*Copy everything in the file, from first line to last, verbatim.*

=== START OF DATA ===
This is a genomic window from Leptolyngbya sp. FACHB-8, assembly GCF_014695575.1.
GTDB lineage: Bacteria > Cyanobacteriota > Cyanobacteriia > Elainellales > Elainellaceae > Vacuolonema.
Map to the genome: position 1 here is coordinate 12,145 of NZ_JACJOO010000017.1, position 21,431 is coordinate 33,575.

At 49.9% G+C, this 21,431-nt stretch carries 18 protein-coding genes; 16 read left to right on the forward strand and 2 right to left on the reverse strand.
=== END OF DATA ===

This is a genomic window from Leptolyngbya sp. FACHB-8, assembly GCF_014695575.1.
GTDB lineage: Bacteria > Cyanobacteriota > Cyanobacteriia > Elainellales > Elainellaceae > Vacuolonema.
Map to the genome: position 1 here is coordinate 12,145 of NZ_JACJOO010000017.1, position 21,431 is coordinate 33,575.

At 49.9% G+C, this 21,431-nt stretch carries 18 protein-coding genes; 16 read left to right on the forward strand and 2 right to left on the reverse strand.